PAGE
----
Posted by: aboutalbion | January 31, 2020

Au revoir, Brussels ……. Hey, Washington

Tonight, as my homeland achieves the first [nisi] stage of a divorce from the EU, my mood remains that of deep sadness. I admit to tears as the EU Parliament sang ‘For Auld Lang Syne’ last Wednesday.

I remind myself that I wish to leave the EU when the time is right, but (for me) the time is not right at the moment.

My sadness is compounded when I realise that this strategic decision has been taken with no public discussion of whether or not it is in our national leave the EU. No one seems to have thought it worthwhile reviewing why the UK joined the EEC (as it was then) on 1 January 1973.

To my mind, the UK has chosen a course of action that creates a strategic military vulnerability. With the UK veto withdrawn, the EU is now free to make plans for an EU Army in the coming decades. And an EU Air Force and Navy could reasonably be expected to follow in subsequent generations. It seems to me that the pace of development of this EU military capability might well be set as much by the degree of commitment of the US to NATO as by the perception of threats from Russia and China. And the current Brexit commentary from the UK government shows no awareness of this nascent military vulnerability.

I believe myself to be a realist, and, as a realist, I’m unable to see a “new dawn” for the UK (with an insolvent public purse) going solo as “Global Britain”. So far as I can see, it goes without saying that the UK has lost the ability as a naval military power to protect our shipping on the high seas.

I also believe myself to be an optimist. So I search the politico/religious sky for heralds of hope and crumbs of comfort for my homeland’s unsatisfactory geo-political situation. And among the many voices that propose replacing the UK’s close relationship with the EU by an upgraded relationship with the US, I’ve noted one suggestion that arrested my attention.

This trans-Atlantic suggestion is far more comprehensive than a ‘free trade agreement’ (which may or may not materialise around the end of 2020). I’ve just noted this outline for the development of a long-term future for a UK-US relationship.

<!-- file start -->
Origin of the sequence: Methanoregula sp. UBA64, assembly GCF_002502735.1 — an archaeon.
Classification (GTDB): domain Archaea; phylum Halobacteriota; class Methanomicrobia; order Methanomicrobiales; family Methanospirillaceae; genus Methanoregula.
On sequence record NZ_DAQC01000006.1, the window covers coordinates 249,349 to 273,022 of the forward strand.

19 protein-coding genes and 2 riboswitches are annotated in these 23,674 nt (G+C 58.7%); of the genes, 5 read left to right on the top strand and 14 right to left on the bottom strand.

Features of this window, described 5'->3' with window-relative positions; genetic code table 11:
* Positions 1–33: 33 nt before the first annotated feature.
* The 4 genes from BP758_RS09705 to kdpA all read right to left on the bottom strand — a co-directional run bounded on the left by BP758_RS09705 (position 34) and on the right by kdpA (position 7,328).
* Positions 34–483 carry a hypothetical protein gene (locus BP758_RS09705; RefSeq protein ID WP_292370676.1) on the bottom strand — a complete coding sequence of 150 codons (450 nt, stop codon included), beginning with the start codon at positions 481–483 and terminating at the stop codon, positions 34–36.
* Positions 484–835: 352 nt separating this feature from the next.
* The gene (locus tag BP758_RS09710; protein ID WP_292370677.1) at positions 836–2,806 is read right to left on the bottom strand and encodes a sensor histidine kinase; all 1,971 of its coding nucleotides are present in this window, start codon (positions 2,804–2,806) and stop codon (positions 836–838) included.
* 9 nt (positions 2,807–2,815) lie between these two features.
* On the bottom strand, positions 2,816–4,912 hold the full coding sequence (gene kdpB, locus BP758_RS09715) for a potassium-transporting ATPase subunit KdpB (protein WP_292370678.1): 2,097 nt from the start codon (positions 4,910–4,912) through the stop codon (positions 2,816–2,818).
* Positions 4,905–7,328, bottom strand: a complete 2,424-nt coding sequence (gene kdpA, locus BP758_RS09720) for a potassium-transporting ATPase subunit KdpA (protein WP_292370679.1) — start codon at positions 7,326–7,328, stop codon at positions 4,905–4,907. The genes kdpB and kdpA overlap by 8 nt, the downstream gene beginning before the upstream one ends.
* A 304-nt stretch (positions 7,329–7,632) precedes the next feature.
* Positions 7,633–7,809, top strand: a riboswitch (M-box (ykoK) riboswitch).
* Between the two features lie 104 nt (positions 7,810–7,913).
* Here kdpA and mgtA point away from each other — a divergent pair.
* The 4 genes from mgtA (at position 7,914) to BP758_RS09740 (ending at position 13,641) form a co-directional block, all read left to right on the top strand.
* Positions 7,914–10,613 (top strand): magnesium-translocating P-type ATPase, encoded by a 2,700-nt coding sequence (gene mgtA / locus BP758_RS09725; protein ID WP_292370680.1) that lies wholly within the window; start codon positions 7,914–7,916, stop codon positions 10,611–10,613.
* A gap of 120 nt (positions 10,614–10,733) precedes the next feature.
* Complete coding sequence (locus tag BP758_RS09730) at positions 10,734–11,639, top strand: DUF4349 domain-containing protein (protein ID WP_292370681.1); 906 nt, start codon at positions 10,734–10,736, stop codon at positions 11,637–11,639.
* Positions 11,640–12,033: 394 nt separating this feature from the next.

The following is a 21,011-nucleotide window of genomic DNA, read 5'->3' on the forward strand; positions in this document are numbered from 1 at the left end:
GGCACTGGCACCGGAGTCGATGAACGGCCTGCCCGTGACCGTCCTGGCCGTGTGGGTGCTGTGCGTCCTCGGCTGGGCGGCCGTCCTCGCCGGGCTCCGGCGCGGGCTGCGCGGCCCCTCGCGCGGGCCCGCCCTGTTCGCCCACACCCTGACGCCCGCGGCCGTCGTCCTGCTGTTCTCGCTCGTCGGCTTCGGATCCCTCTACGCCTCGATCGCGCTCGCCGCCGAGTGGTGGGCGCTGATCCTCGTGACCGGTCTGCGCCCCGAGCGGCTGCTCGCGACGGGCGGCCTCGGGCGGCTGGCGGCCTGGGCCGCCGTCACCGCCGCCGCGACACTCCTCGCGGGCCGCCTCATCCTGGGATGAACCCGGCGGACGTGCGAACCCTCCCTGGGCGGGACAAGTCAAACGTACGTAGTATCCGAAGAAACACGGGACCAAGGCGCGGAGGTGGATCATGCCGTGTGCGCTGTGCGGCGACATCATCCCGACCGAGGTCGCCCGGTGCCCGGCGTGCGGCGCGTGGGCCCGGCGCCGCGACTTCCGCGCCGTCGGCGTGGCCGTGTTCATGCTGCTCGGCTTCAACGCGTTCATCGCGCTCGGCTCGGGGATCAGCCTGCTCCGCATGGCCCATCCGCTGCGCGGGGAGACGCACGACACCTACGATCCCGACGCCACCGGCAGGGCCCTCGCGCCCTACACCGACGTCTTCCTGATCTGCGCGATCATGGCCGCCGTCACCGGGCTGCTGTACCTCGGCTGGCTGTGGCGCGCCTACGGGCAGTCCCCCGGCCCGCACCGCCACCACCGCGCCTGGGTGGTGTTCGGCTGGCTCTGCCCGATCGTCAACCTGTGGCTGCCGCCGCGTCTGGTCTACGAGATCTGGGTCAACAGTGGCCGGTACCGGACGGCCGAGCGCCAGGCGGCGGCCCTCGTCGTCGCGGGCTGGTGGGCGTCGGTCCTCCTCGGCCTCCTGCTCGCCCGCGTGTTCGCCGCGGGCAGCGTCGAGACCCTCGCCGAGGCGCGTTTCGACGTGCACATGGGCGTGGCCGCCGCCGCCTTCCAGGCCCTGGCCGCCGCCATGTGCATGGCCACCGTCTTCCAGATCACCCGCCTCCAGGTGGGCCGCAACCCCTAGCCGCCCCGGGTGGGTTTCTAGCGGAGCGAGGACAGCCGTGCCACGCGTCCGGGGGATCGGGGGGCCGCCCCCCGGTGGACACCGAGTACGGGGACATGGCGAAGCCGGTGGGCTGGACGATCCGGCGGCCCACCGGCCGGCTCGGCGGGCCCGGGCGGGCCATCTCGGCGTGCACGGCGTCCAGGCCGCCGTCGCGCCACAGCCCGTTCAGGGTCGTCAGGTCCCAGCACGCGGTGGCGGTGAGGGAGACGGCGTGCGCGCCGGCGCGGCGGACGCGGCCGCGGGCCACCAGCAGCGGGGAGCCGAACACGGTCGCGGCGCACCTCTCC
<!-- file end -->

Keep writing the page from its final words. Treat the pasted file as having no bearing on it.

The UK has a constitutional monarch, and our monarch serves as Head of a Commonwealth of Nations – a voluntary association of 53 states – which is often informally known as the ‘British Commonwealth’. The most recent state to join (Rwanda) did so in 2009. The most recent departure (Maldives) was in 2016.

The US is a republic with overseas territories, some of these are incorporated [that is, they are part of the US proper, eg Palmyra Atoll / Island] and some are unincorporated [that is, they are not fully part of the United States and not all aspects of the United States Constitution apply to them].

What is stopping the US requesting associate membership of the British Commonwealth? And at broadly the same time, what is stopping the UK petitioning to become an unincorporated territory of the US? This proposal has an attractive symmetry about it, a ‘quid pro quo’, if you will.

That’s just the bare bones of an outline of the intriguing suggestion. As I study it more closely, I may well post more on it in the coming months.

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